You can’t open a newspaper these days without hearing how important gut microbiota are for our health. But what’s the evidence, and how do they affect us? And how do health officials decide it it’s safe for a swim in the local lake or at the local beach? Bacteria affect us in every way, every day, and that’s true throughout the animal world. In this course, you’ll gain a deeper insight into the influential world of bacteria, focussing on their ecology and evolution.
In the course we will cover how the ecology and epidemiology of bacteria play an important role in animal health. For example, what are the effects of the gain and loss of different strains on a host? We will consider the relationship between within host population dynamics, such as those arising from competition between different bacteria, and among host dynamics, involving transmission of bacteria from one host to another. We will look at recent studies on the importance of social networks for disease transmission. Many of these questions will be addressed by looking at individual bacterial species and a variety of hosts, both human and animal. We will also look at animal microbial communities, and their role in nutrition, disease prevention, and as a cause of disease, and how these communities can impact behaviour. Is it true, for example, that so-called faecal transplants can improve the health of the recipient? The course will cover topics related to the diversity of host associated microbial communities, including the factors affecting the composition and stability of these communities.
The course will include a significant section on the evolution of bacterial genomes and accessory elements, in particular the evolution of virulence and bacterial adaptation. We will emphasise the fact that bacteria evolve in ‘real time’, as it were, and that new pathogens are continually emerging. For example, newly evolved E. coli intestinal pathogen that have caused disease outbreaks in Europe. Covid 19, albeit it is a virus, is a stark reminder that organisms that treat humans as hosts have a profound effect on our daily lives. They can even change the course of history as shown by past plagues, like the bubonic plague. Everyone should want to learn a little more about our ongoing battles, and occasional alliances, with the bacteria that live with, on and in every human, including you.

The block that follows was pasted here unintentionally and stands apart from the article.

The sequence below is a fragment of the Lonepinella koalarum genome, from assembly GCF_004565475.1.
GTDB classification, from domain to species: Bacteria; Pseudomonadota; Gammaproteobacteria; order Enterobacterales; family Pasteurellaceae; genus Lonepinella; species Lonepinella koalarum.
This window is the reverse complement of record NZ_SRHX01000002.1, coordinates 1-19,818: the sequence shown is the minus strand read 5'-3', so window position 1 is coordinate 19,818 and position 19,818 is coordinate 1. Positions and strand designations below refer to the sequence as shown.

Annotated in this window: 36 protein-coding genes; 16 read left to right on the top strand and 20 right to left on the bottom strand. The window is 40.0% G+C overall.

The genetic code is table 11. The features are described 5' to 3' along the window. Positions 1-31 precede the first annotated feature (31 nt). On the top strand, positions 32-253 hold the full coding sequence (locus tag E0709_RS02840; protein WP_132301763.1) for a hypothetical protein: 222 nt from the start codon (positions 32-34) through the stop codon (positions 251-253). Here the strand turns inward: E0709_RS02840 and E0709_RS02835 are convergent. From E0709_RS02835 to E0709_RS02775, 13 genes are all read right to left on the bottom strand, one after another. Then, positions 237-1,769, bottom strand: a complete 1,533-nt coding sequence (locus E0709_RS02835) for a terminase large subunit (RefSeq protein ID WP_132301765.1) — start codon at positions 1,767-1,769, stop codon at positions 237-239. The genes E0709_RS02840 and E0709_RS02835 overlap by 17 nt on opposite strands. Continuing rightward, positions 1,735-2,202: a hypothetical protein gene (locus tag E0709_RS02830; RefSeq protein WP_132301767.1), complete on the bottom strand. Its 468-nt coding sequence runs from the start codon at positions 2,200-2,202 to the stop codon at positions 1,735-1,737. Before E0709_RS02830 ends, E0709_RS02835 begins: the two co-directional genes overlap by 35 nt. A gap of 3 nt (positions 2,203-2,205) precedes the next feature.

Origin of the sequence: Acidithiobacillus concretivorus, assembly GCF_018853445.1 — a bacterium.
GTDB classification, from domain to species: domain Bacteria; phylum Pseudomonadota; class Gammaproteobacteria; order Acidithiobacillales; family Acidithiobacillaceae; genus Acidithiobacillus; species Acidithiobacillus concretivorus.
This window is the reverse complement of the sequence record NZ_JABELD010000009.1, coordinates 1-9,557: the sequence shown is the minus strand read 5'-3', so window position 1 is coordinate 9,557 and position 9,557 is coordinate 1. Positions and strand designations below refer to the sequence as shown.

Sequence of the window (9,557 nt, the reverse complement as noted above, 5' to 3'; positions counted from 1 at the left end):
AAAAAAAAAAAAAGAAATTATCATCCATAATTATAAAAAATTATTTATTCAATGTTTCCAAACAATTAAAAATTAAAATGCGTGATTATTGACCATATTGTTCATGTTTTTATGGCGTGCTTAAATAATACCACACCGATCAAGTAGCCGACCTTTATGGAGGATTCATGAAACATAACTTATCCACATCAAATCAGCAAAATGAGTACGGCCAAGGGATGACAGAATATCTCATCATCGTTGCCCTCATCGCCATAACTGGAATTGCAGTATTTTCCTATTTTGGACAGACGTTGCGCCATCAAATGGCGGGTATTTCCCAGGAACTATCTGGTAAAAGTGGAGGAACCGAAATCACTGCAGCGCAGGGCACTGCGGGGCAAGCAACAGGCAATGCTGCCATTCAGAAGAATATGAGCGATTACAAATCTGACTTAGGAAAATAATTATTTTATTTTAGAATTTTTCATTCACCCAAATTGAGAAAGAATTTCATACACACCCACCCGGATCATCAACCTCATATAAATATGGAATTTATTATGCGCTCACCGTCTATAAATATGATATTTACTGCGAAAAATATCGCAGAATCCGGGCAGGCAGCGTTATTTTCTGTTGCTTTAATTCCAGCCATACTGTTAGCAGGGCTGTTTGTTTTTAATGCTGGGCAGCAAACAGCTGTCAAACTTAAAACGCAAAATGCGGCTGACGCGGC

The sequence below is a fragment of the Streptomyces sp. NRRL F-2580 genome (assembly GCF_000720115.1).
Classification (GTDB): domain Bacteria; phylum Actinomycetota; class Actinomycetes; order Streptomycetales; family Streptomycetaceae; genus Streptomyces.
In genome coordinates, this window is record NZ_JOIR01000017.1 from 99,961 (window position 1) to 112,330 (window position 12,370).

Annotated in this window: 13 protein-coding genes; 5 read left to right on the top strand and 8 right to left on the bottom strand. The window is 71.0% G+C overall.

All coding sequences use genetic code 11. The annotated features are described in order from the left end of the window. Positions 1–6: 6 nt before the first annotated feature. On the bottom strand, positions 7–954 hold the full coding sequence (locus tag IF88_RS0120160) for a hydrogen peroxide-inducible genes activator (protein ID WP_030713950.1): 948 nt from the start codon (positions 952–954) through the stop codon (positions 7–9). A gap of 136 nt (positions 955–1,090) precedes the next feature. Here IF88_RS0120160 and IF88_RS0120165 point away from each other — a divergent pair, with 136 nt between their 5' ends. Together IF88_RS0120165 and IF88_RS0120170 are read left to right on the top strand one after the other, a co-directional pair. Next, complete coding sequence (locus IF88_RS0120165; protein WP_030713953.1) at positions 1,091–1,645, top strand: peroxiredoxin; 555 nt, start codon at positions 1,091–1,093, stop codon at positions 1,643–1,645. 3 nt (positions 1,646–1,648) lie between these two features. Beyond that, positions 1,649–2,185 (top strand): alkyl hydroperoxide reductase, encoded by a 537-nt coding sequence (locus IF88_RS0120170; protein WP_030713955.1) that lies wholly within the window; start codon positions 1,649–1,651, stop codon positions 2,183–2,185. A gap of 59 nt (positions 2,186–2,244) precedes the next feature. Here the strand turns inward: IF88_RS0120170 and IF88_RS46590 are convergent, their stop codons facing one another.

Upon successful completion, students will have the knowledge and skills to:
- Investigate the processes responsible for shaping the clonal composition of a bacterial species as well as the bacterial community composition within a host.
- Critically evaluate how the human gut microbiota influences human health.
- Critically evaluate how spatial relationships and social interactions determine bacterial transmission among hosts.
- Investigate and analyse quantitatively the processes that underlie bacterial genome evolution.
- Apply a range of bioinformatics techniques used in comparative genomics.
- Employ high order laboratory techniques.
- Practical report (20) [LO 1,2,3,4,5,6]
- Major assignment report (50) [LO 1,2,3,4,5]
- Final examination (30) [LO 1,2,3,4,5]
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The expected workload will consist of approximately 130 hours throughout the semester including:
- Face-to face component which may consist of 2 x 1 hour lectures per week (total 24 hours). 1 x 3 hours of practical sessions per week for 4 weeks.
- Approximately 94 hours of self directed study which will include preparation for lectures, presentations and other assessment tasks.
Students are expected to actively participate and contribute towards discussions.
To be determined
Requisite and Incompatibility
Assumed KnowledgeHave completed 1st and 2nd year biology courses and completion of 96 units toward a degree
Tuition fees are for the academic year indicated at the top of the page.
If you are a domestic graduate coursework or international student you will be required to pay tuition fees. Tuition fees are indexed annually. Further information for domestic and international students about tuition and other fees can be found at Fees.
- Student Contribution Band:
- Unit value:
- 6 units
If you are an undergraduate student and have been offered a Commonwealth supported place, your fees are set by the Australian Government for each course. At ANU 1 EFTSL is 48 units (normally 8 x 6-unit courses). You can find your student contribution amount for each course at Fees. Where there is a unit range displayed for this course, not all unit options below may be available.
Offerings, Dates and Class Summary Links
Class summaries, if available, can be accessed by clicking on the View link for the relevant class number.
|Class number||Class start date||Last day to enrol||Census date||Class end date||Mode Of Delivery||Class Summary|
|6125||25 Jul 2022||01 Aug 2022||31 Aug 2022||28 Oct 2022||In Person||N/A|